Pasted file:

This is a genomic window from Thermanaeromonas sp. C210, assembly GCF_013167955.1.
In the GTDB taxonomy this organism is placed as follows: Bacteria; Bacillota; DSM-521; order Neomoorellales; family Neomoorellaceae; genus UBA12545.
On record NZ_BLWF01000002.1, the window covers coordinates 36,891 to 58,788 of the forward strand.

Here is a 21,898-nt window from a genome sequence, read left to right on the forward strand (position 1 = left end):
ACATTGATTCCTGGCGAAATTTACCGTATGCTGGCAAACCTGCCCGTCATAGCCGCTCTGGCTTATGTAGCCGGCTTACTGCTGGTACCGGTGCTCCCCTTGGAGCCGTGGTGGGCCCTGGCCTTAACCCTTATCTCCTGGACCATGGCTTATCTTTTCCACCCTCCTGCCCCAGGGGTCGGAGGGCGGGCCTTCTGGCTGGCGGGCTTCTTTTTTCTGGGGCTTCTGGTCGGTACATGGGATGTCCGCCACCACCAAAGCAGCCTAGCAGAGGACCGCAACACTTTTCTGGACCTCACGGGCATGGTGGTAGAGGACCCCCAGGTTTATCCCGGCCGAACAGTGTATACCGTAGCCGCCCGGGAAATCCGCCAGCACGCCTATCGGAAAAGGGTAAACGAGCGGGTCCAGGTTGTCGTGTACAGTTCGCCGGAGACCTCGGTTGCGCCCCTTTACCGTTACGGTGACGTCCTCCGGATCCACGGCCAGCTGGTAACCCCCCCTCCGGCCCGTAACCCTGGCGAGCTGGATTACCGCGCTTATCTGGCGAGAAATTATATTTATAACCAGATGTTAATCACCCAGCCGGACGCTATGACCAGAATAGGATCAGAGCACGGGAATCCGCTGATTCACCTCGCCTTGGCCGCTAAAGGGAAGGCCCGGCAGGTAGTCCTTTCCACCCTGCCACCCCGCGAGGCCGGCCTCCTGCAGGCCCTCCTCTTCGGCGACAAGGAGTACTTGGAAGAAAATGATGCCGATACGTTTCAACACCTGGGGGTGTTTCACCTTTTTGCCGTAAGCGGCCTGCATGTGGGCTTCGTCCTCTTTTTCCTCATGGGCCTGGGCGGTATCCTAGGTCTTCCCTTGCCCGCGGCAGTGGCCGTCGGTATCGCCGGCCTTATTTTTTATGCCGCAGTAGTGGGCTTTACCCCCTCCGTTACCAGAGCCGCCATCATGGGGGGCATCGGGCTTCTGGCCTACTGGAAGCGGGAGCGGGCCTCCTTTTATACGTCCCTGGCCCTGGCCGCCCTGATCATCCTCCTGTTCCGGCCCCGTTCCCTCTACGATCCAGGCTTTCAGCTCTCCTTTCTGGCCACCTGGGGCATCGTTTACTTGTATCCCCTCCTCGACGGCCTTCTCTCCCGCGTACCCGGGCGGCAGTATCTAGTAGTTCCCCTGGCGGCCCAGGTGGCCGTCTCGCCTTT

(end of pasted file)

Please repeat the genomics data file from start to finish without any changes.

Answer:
This is a genomic window from Thermanaeromonas sp. C210, assembly GCF_013167955.1.
In the GTDB taxonomy this organism is placed as follows: Bacteria; Bacillota; DSM-521; order Neomoorellales; family Neomoorellaceae; genus UBA12545.
On record NZ_BLWF01000002.1, the window covers coordinates 36,891 to 58,788 of the forward strand.

Here is a 21,898-nt window from a genome sequence, read left to right on the forward strand (position 1 = left end):
ACATTGATTCCTGGCGAAATTTACCGTATGCTGGCAAACCTGCCCGTCATAGCCGCTCTGGCTTATGTAGCCGGCTTACTGCTGGTACCGGTGCTCCCCTTGGAGCCGTGGTGGGCCCTGGCCTTAACCCTTATCTCCTGGACCATGGCTTATCTTTTCCACCCTCCTGCCCCAGGGGTCGGAGGGCGGGCCTTCTGGCTGGCGGGCTTCTTTTTTCTGGGGCTTCTGGTCGGTACATGGGATGTCCGCCACCACCAAAGCAGCCTAGCAGAGGACCGCAACACTTTTCTGGACCTCACGGGCATGGTGGTAGAGGACCCCCAGGTTTATCCCGGCCGAACAGTGTATACCGTAGCCGCCCGGGAAATCCGCCAGCACGCCTATCGGAAAAGGGTAAACGAGCGGGTCCAGGTTGTCGTGTACAGTTCGCCGGAGACCTCGGTTGCGCCCCTTTACCGTTACGGTGACGTCCTCCGGATCCACGGCCAGCTGGTAACCCCCCCTCCGGCCCGTAACCCTGGCGAGCTGGATTACCGCGCTTATCTGGCGAGAAATTATATTTATAACCAGATGTTAATCACCCAGCCGGACGCTATGACCAGAATAGGATCAGAGCACGGGAATCCGCTGATTCACCTCGCCTTGGCCGCTAAAGGGAAGGCCCGGCAGGTAGTCCTTTCCACCCTGCCACCCCGCGAGGCCGGCCTCCTGCAGGCCCTCCTCTTCGGCGACAAGGAGTACTTGGAAGAAAATGATGCCGATACGTTTCAACACCTGGGGGTGTTTCACCTTTTTGCCGTAAGCGGCCTGCATGTGGGCTTCGTCCTCTTTTTCCTCATGGGCCTGGGCGGTATCCTAGGTCTTCCCTTGCCCGCGGCAGTGGCCGTCGGTATCGCCGGCCTTATTTTTTATGCCGCAGTAGTGGGCTTTACCCCCTCCGTTACCAGAGCCGCCATCATGGGGGGCATCGGGCTTCTGGCCTACTGGAAGCGGGAGCGGGCCTCCTTTTATACGTCCCTGGCCCTGGCCGCCCTGATCATCCTCCTGTTCCGGCCCCGTTCCCTCTACGATCCAGGCTTTCAGCTCTCCTTTCTGGCCACCTGGGGCATCGTTTACTTGTATCCCCTCCTCGACGGCCTTCTCTCCCGCGTACCCGGGCGGCAGTATCTAGTAGTTCCCCTGGCGGCCCAGGTGGCCGTCTCGCCTTT